There Is a Better Conversation Going On

Yes, I wanted to get your attention. I don’t triple-dog-dare anyone to do anything, though I would love for you to think through the issues the author lays out in that chapter. Please don’t let the media that amplifies the most extreme voices on the left and the right rob you of the important conversations going on about the inequities of race that still persist in our society. One of the lessons we encouraged in A Language of Healing for a Polarized Nation is not to compare the worst actions of those who disagree with you with the best intentions of those who do.

This is a good time for softer hearts not harder ones, for listening instead of pontificating. Underneath the diatribes in the media—social, mainstream, and Fox—people are exploring what it is to care for others beyond what we might consider as “their tribe.” White Fragility, the book I referenced above, is a difficult read if you’re white. I don’t love everything about this book, and some of her terminology can be off-putting, but hopefully, it will make you think. It helped me understand more why we have such a hard time communicating about this, and why those who look like me have a hard time talking about the issues that underlie racial inequities in our culture.

I know some of you grow tired of my musings on this. I like this space to help encourage people on their journey of leaning in more deeply to Jesus and to be less influenced by the world’s ways. Some have called me “liberal” and accused me of being a Democrat. I hope you can appreciate that I’m not playing politics here. I’m not pro-Republican or pro-Democrat, and I think both parties are out to exploit the tensions in our society for whatever political power (and money) they can hope to gain. They are both a huge part of the problem, and I don’t look for them to be the solution.

So, I reject the binary constructs that both of them try to force on us. Life is more nuanced than they lead us to believe.  I can bear witness to the injustices some people groups suffer in this world and be a voice for more understanding and compassion without endorsing all their agenda or approving of violence or looting.  I can decry racist acts when they happen, and still support the men and women in blue who put their lives on the line to make us a safer society. These are our first responders who valiantly rush into the most dangerous situations to disarm evil and protect the good and, if not, they should be held to account. Society in a fallen world cannot exist without them.

I write because I have good friends who are severely impacted by these issues, and silence is no longer an option, and hoping it will get better is not a strategy. What could be closer to Jesus’ heart than how we treat people who are different from us? Isn’t that what the Good Samaritan story was about? Our neighbor not only includes those who look like us or live in our neighborhoods but even more importantly, those who don’t.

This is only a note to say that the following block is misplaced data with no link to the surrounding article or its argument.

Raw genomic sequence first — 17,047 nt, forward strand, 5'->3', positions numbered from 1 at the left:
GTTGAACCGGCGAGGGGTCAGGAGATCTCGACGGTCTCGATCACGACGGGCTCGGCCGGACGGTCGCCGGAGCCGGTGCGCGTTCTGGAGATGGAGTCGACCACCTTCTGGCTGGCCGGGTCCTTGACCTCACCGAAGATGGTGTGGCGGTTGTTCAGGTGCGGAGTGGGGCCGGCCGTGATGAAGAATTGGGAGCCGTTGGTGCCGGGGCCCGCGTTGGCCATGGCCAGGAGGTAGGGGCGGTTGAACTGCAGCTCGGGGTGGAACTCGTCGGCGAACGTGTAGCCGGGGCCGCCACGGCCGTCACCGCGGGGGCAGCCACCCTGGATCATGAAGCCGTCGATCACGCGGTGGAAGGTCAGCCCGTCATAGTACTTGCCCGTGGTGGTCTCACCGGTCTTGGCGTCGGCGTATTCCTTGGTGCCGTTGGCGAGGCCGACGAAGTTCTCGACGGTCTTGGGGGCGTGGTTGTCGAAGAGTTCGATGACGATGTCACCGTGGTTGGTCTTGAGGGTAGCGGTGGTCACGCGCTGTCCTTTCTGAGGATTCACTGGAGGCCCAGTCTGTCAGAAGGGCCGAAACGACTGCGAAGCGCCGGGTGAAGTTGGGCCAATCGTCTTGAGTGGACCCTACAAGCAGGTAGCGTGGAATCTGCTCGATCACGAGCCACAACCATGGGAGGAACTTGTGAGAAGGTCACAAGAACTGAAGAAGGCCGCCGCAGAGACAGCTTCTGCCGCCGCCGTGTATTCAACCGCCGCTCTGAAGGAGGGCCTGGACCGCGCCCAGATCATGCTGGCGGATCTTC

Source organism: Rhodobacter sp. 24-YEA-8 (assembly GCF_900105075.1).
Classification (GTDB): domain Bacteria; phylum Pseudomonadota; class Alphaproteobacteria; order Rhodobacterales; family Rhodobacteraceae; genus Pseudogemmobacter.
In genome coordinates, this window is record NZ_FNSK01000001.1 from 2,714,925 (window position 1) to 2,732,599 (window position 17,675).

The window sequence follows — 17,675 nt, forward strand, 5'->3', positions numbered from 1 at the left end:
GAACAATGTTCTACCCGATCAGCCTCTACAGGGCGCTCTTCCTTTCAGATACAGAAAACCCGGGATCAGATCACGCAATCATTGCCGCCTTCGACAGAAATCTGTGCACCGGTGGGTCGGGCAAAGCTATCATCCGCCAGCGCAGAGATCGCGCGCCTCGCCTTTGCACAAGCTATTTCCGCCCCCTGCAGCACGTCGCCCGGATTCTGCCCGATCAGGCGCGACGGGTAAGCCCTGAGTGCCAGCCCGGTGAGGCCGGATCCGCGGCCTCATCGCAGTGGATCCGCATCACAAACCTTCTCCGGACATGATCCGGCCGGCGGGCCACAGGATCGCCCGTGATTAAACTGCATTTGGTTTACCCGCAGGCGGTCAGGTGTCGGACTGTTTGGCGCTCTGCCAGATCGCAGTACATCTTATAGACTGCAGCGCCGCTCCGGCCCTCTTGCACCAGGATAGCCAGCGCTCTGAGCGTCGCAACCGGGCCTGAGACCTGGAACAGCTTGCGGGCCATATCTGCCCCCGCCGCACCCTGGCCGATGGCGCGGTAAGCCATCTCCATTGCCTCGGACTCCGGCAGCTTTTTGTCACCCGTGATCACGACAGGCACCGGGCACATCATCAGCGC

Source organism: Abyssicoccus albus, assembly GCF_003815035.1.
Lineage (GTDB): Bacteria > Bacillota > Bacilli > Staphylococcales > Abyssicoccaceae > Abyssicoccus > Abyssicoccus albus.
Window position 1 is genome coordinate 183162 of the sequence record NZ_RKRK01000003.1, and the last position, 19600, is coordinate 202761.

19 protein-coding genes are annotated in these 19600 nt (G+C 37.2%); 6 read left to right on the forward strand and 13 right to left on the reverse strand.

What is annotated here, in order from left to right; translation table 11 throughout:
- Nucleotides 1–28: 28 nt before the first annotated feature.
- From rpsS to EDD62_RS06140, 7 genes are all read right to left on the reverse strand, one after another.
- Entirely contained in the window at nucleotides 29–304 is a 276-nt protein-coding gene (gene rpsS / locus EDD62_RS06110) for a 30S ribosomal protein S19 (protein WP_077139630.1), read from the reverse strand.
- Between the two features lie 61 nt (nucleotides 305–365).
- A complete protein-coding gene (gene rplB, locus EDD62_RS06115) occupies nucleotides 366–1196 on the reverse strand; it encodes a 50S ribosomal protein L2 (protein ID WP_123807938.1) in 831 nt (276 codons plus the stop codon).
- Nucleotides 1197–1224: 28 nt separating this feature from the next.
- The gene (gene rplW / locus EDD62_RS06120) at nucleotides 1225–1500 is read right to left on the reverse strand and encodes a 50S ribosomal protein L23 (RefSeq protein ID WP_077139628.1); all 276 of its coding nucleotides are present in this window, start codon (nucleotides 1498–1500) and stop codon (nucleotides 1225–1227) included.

My heart hurts when people who say they love Jesus are unaware of their blindness about racial issues.  I saw this on FaceBook from a friend who attended the same congregation with me many years ago. I would love to be with her when her eyes are open to see just how arrogant and racist these words are.

For those of you drinking the white privilege hype, don’t be ashamed of your station in your God-given life. I know of plenty of African Americans who are privileged. You see no matter what you do, it won’t be good enough. The black community has to figure out they are not slaves anymore. Their hurt runs deep. Only God can truly heal their hurt. We can empathize, we can stand by them. We can love them, we can lift them up when they are down. What we cannot do is heal them. Unfortunately, they have leaders who are self-serving and have not led them to other ways of dealing with injustice. We see the agenda of hate, it’s time for our Black Americans to quit being used. It’s up to them. Meanwhile quit the white privilege narrative. It’s just an agenda of shame. I’m not ashamed of who God made me to be. Don’t slap God in the face by now denying who you are. Quit your bitching….

Of course, she doesn’t see herself as a racist and made enough “loving statement” to keep herself deluded.  I hope people like her will listen to what is really being said by those around us in real pain. We can do better.  I’m seeing it happen all around me.  The reason I’m in this conversation is for people like those below who are finding a different way to see the world around them, and hopefully, be more redemptive in it.

From someone I haven’t met, who read my latest book:

I finished A Language of Healing for a Polarized Nation. I didn’t realize how much my pride and “search for the truth”, led me to justify the sufferings of others. I felt that if I admitted white privilege/advantage, I was admitting that I was inferior and less than. I justified myself and tried to “correct the narrative”. But I had never really pondered how Jesus would walk in this time. I started to feel compassion, empathy, and no longer concerned for my own “rights”. It is eye-opening to me, how much I staked my identity on being a conservative, American, instead of a son of God, who is walking in relationship with Father. I am starting to see just how dangerous tribalism is and how harmful it is to our brothers and sisters. Unfortunately, it has taken a long time for me to see, but I am excited to see the adventures that Father and I will have together, as I participate in this process of healing.